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Category: Money Management

Financial Goal by 50: Hit the Two Comma Club

Financial Goal by 50: Hit the Two Comma Club

I am sure all of you have heard about goal setting and how to reach your goals. I promise this post is not about that. There are all kinds of great advice about hitting your goals. That includes making them realistic, creating vision boards, starting with small things and working into larger items, etc. We all should try to have goals. I mean what is the point of life without having to live for some goal. And it doesn’t have…

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Financial Tip Friday: How Much Car Can/Should You Buy?

Financial Tip Friday: How Much Car Can/Should You Buy?

I have to admit I love the idea of having a nice brand new car. I mean who doesn’t love that new car smell. It’s all clean and wonderful. But I then snap back to reality pretty quickly because I realize that car will be worth at least 10% less the minute I drive it off the lot. And if I have to finance it that car payment will probably be with me for 3-4 years. Plus, the car goes…

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Do You Have a Money Disorder?

Do You Have a Money Disorder?

All of us have some kind of problem with money. Some of us don’t have enough, some might have too much. Some might not manage it well. Some might not manage it all. People disagree about spending, saving, credit, how to raise their children with money, etc. Everyone has some potential issue with money. I ran across an article in Psychology Today a bit ago asking if people have a money disorder. I took the survey they give and almost…

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Public Service Loan Forgiveness Blues and Student Loan Face Punches

Public Service Loan Forgiveness Blues and Student Loan Face Punches

I have chronicled my student loan journey on this blog for the past couple of years. At first, I wasn’t in favor of doing Public Service Loan Forgiveness (see here, here). Then I finally saw the light and I enrolled. I even created a presentation about it for other folks that needed help (in other words I did a total 180). Mrs. ROB is also enrolled in PSLF even though she teaches part-time at multiple institutions. So our current problem…

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Paying Some Stupid Tax

Paying Some Stupid Tax

One of the phrases that Dave Ramsey has become popular for is when someone has to pay “stupid tax.” And it probably isn’t his, but I have heard it most when listening to his show. Today, I was driving to work and I was listening to some old segments of people paying some stupid tax. In essence, stupid tax is where you buy something or do something that actually costs you more money than what it was worth. It could…

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If You Can Afford a Vacation You Can Afford to Invest

If You Can Afford a Vacation You Can Afford to Invest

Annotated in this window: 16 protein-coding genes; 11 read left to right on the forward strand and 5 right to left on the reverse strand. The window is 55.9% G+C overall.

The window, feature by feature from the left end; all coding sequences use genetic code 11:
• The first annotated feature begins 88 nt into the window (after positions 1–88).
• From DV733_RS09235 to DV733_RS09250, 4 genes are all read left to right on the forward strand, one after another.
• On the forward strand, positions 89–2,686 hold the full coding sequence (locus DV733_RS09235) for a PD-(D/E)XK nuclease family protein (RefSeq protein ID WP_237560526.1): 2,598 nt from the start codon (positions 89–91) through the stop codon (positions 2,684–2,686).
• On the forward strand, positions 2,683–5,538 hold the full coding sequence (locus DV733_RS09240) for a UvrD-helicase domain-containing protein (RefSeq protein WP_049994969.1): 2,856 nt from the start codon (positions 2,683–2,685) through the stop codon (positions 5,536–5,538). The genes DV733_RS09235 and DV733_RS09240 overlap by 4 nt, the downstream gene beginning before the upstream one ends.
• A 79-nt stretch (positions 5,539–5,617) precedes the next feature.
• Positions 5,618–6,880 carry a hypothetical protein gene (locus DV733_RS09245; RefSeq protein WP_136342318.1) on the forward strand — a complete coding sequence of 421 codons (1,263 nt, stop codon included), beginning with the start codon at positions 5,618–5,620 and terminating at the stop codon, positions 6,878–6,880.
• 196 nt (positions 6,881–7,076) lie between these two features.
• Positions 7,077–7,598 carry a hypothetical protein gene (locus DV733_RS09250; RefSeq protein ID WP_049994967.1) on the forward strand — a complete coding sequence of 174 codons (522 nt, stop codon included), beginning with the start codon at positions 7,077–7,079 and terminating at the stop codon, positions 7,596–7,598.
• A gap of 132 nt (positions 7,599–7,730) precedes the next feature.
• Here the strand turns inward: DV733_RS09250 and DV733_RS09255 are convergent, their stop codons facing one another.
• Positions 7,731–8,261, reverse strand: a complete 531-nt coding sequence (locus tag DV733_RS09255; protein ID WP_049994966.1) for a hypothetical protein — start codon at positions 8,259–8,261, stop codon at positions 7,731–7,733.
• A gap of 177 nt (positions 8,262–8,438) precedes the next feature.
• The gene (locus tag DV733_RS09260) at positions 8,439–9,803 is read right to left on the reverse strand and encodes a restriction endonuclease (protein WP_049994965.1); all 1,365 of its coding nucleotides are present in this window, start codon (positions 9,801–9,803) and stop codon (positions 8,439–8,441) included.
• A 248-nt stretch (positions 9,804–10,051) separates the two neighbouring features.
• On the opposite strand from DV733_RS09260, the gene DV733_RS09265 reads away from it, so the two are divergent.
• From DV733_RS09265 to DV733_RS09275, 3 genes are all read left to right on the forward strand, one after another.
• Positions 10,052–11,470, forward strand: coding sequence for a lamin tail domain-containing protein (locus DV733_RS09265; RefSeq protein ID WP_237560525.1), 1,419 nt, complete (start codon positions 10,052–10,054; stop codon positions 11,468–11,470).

This post today is a response to a few comments I saw on different Facebook feeds and other blog posts regarding planning for retirement. The basic conclusion I received from these comments are two-fold: 1) they could not afford to put any money away for retirement; 2) they didn’t have the time right now to deal with the situation. And in that same vein, similar people were responding to different posts and articles about vacations and the like (e.g. where…

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Our House Is My Debt Piggybank

Our House Is My Debt Piggybank

I have written a number of posts about home ownership. Generally, I think owning a home is a good thing. However, there are a variety of costs that can make it more costly than renting depending on the situation. In fact, I have argued that if you can’t save or have trouble saving that you could view your home as “forced” savings. In other words, paying down the mortgage and the home value going up gives you the ability to…

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How to Evaluate Mutual Funds

How to Evaluate Mutual Funds

Last week I talked about strategies I try to use to conquer the fear of missing out. Part of that post was focusing on staying the economic course. Part of my course is a focus on buying cheap, index funds. In fact, many personal finance bloggers (it might be most, but not all) also adhere to this rule. Warren Buffett has even argued his financial advice to people would be to stick their money in a low-cost index fund. I…

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Earmark Extra Income Ahead of Time

Earmark Extra Income Ahead of Time

One of the favorite things my dad would always tell me was that when I had money it was “burning a hole in my pocket.” And in some respects that was/is true. I remember using my allowance to buy toys, food, and games or other items. I don’t remember saving a lot of my money as a kid. I mean I had a savings account, but when I went to college I had enough money for spending money, but that…

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Rules of Thumb for Buying a House

Rules of Thumb for Buying a House

A few days ago CNBC had an analysis where they put out what salary you needed in order to afford a home in 20 cities. Their basic criteria is how big of a salary you needed if you put down 10% or 20%, 4% 30 year mortgage with a 45% debt to income ratio. For example, to afford a median priced home in San Antonio (140k) with 10% down you need a salary of 23k and 20% down you would…

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